Why we do it
Empower people, bring hope and erase poverty.
The Tree of Life
Dr Dan was first exposed to the coconut industry in Sri Lanka in 1976 and was left amazed by the palm itself: That it should produce regular bunches of large fruit all year round; that it had a lifespan akin to that of a healthy human. The fruit itself could be divided into a wide range of products: the husk could be made into coir fibre products; the shell into tools, ornaments, charcoal and activated carbon. Then there was the nutritious water followed by the flesh which held delicious milk, cream, and oil. You can also gather sweet nectar or toddy from the young flowers (inflorescence), and the wood of retired trees can be made into lumber for building materials. The fronds are plaited into mats, wall dividers, screens and useful baskets, as well as providing thatching for roofs. The coconut truly is ‘the tree of life’!
Copra Slave Trade
However, Dr Dan was shocked at how poor most coconut farmers and their communities were, working in appalling conditions to turn the beautiful clean white flesh of a mature coconut into smoky, dirty, rancid, copra. Often children were used for this work and the conditions were akin to slavery. Copra was (and is) traded internationally in a very unstable market, often sold at very low prices to large copra mills. There the copra is pressed into rivers of putrid, dark brown oil and then converted into a golden odourless final product by a refining, bleaching and deodorising (RBD) process. RBD coconut oil is primarily used in the cosmetics industry and for soap and detergents.
Photograph by Sean Davey
Photograph by Sean Davey
At the Village Level
This led to a three-month sabbatical in Sri Lanka where Dr Dan focussed his research on the actual and potential economics of “multi-storey” cropping with a focus on the coconut industry. He developed a computer package called MULBUD (standing for Multi-crop and Multi-time Budgeting.) Later it dawned on Dan that the major problems of the relative poverty in the coconut industry had less to do with farming systems and much more to do with the products that were being produced.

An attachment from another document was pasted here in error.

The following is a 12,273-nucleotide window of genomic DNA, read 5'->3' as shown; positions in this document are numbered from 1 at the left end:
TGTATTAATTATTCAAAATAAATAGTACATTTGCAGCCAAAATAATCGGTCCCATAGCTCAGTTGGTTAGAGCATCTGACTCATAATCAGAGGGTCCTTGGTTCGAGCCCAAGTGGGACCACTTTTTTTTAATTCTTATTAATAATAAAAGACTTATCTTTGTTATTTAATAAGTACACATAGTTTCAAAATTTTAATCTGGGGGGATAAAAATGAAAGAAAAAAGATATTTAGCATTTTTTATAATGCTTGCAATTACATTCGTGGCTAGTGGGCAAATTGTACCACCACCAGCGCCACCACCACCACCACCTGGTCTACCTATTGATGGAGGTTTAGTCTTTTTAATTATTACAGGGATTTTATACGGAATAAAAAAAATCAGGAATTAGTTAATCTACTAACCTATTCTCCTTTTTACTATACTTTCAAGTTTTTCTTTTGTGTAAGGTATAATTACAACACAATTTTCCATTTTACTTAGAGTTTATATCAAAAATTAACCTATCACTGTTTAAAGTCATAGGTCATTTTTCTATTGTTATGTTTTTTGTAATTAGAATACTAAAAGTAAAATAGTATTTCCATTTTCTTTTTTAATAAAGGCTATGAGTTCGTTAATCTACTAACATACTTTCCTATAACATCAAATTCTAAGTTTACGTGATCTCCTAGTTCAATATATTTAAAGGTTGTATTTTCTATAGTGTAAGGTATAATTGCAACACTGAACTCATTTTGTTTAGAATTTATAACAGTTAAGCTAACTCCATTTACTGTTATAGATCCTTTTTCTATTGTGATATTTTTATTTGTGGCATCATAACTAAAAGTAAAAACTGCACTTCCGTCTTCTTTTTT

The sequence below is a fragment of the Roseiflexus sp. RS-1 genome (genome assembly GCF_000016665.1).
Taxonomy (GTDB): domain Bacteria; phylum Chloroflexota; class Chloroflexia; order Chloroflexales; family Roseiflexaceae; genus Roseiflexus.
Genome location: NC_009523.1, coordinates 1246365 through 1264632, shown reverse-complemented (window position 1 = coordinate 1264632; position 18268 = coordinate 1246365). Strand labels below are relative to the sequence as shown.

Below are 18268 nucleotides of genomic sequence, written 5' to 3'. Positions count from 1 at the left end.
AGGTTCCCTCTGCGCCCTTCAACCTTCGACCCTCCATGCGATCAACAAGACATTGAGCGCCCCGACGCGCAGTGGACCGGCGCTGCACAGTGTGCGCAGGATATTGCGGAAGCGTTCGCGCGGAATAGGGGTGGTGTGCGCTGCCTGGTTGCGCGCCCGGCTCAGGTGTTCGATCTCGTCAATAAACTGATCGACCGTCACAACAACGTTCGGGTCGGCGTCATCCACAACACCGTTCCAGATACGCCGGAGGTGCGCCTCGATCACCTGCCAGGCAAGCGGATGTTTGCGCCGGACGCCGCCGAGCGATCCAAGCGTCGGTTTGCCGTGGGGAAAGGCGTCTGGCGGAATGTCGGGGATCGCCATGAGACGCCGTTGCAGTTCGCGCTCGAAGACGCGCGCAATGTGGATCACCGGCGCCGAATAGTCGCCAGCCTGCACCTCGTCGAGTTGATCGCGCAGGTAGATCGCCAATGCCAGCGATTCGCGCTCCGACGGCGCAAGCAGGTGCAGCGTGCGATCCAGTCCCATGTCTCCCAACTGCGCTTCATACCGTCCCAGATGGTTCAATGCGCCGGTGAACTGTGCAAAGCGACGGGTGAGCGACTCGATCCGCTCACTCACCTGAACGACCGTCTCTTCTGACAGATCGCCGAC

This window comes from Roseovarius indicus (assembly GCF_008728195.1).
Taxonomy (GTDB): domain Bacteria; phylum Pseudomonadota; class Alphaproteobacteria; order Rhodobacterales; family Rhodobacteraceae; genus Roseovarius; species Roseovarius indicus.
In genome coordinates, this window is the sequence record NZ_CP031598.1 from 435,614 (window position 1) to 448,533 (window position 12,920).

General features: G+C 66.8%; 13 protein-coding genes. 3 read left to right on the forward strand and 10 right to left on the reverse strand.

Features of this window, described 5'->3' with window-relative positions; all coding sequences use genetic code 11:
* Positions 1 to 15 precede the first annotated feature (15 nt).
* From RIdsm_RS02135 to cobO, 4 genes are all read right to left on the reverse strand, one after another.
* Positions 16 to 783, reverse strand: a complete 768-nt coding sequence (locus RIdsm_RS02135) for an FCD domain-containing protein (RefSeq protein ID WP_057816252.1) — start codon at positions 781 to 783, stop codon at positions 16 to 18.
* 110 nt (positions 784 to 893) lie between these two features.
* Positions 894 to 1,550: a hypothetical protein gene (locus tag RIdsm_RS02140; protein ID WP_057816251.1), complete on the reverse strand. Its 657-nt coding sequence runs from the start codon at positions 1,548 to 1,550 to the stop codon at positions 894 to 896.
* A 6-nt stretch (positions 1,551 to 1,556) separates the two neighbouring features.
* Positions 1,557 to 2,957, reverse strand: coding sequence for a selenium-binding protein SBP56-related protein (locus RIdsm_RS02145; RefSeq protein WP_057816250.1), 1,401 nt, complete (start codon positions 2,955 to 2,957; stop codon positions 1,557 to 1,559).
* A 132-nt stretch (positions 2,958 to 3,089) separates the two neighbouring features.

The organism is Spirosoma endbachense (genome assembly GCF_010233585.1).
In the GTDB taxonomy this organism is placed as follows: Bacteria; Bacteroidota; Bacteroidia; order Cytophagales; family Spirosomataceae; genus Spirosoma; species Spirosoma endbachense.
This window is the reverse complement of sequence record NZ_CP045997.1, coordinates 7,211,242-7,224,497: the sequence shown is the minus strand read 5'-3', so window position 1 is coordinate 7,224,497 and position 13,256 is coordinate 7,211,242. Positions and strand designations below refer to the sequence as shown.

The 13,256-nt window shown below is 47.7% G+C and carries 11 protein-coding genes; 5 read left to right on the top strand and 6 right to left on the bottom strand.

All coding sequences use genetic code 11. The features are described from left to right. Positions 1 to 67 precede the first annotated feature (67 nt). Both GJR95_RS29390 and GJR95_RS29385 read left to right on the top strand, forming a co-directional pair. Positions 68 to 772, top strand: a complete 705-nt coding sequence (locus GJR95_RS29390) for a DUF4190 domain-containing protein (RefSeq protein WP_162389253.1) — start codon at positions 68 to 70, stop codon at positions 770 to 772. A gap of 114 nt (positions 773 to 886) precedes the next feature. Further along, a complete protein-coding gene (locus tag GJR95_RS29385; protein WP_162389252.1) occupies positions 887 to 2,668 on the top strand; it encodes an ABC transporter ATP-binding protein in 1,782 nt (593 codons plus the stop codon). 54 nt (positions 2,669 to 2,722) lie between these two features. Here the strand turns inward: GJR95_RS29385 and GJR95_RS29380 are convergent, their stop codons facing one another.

The major outcome of Dr Dan’s later research was the development of a process whereby smallholder farmers could by-pass the copra industry and produce high quality Virgin Coconut Oil themselves on a farm or in a village. This oil could be flowing within one hour of opening a coconut! In 1994, with the support of four friends,Kokonut Pacific Australia was established to develop and commercialise the “Direct Micro Expelling” (DME®) process. This all contributed to Dr Dan Etherington being awarded Member of the Order of Australia (AM) in 2008.
The Ultimate Sustainable Resource
The coconut world wraps itself around the equatorial regions of the globe. The coconut is ubiquitous in the coastal regions of the tropics. It is not just a pretty and iconic palm but the sustainable mainstay of island communities which are the custodians of endangered cultures, reefs and rain forests. It is the lavish provider of a remarkable range of products. To many folk around the world it is indeed the ‘Tree of Life’.
Coconut Palms are the ultimate ‘sustainable resource’: living up to 100 years with productivity of about 60 years. Producing a new bunch of coconuts every month, one healthy palm over a period of 50 years can produce 4,000-5,000 nuts, which translates into 700-900kg of coconut oil.
Not surprisingly, rural families, subsistence and smallholder farmers love the coconut palm for its abundant, constant and reliable provision of good food. It is primarily for this reason that some 90% of all the coconuts in the world are owned and managed on smallholdings (less than five hectares) rather than on large plantations.
Setting up village-based production like “Direct Micro Expelling” (DME®) builds businesses where people live. This minimises migration (urban drift), employs people fairly, and develops social capital in a sustainable way.